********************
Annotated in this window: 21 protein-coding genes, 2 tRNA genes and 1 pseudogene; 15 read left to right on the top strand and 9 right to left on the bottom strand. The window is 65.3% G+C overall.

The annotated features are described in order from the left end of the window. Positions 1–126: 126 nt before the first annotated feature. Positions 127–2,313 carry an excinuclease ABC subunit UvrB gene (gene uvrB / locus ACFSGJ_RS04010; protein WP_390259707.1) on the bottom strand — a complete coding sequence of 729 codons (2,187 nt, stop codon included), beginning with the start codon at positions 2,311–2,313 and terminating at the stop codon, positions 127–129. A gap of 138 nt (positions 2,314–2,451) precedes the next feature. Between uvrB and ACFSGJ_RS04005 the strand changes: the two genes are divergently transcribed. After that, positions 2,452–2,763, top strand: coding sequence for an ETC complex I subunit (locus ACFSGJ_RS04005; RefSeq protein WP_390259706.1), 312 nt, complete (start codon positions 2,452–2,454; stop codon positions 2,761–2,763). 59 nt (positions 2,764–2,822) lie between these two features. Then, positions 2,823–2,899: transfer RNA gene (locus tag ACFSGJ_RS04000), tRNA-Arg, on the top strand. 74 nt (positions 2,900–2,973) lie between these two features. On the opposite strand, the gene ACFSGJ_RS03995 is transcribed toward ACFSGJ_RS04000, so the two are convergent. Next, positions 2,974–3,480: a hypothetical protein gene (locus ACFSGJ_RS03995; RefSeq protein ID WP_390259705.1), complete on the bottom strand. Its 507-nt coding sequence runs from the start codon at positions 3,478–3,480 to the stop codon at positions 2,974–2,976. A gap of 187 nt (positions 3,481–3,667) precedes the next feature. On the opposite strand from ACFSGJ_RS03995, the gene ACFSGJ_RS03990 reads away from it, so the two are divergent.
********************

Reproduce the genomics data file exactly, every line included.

Annotated in this window: 21 protein-coding genes, 2 tRNA genes and 1 pseudogene; 15 read left to right on the top strand and 9 right to left on the bottom strand. The window is 65.3% G+C overall.

The annotated features are described in order from the left end of the window. Positions 1–126: 126 nt before the first annotated feature. Positions 127–2,313 carry an excinuclease ABC subunit UvrB gene (gene uvrB / locus ACFSGJ_RS04010; protein WP_390259707.1) on the bottom strand — a complete coding sequence of 729 codons (2,187 nt, stop codon included), beginning with the start codon at positions 2,311–2,313 and terminating at the stop codon, positions 127–129. A gap of 138 nt (positions 2,314–2,451) precedes the next feature. Between uvrB and ACFSGJ_RS04005 the strand changes: the two genes are divergently transcribed. After that, positions 2,452–2,763, top strand: coding sequence for an ETC complex I subunit (locus ACFSGJ_RS04005; RefSeq protein WP_390259706.1), 312 nt, complete (start codon positions 2,452–2,454; stop codon positions 2,761–2,763). 59 nt (positions 2,764–2,822) lie between these two features. Then, positions 2,823–2,899: transfer RNA gene (locus tag ACFSGJ_RS04000), tRNA-Arg, on the top strand. 74 nt (positions 2,900–2,973) lie between these two features. On the opposite strand, the gene ACFSGJ_RS03995 is transcribed toward ACFSGJ_RS04000, so the two are convergent. Next, positions 2,974–3,480: a hypothetical protein gene (locus ACFSGJ_RS03995; RefSeq protein ID WP_390259705.1), complete on the bottom strand. Its 507-nt coding sequence runs from the start codon at positions 3,478–3,480 to the stop codon at positions 2,974–2,976. A gap of 187 nt (positions 3,481–3,667) precedes the next feature. On the opposite strand from ACFSGJ_RS03995, the gene ACFSGJ_RS03990 reads away from it, so the two are divergent.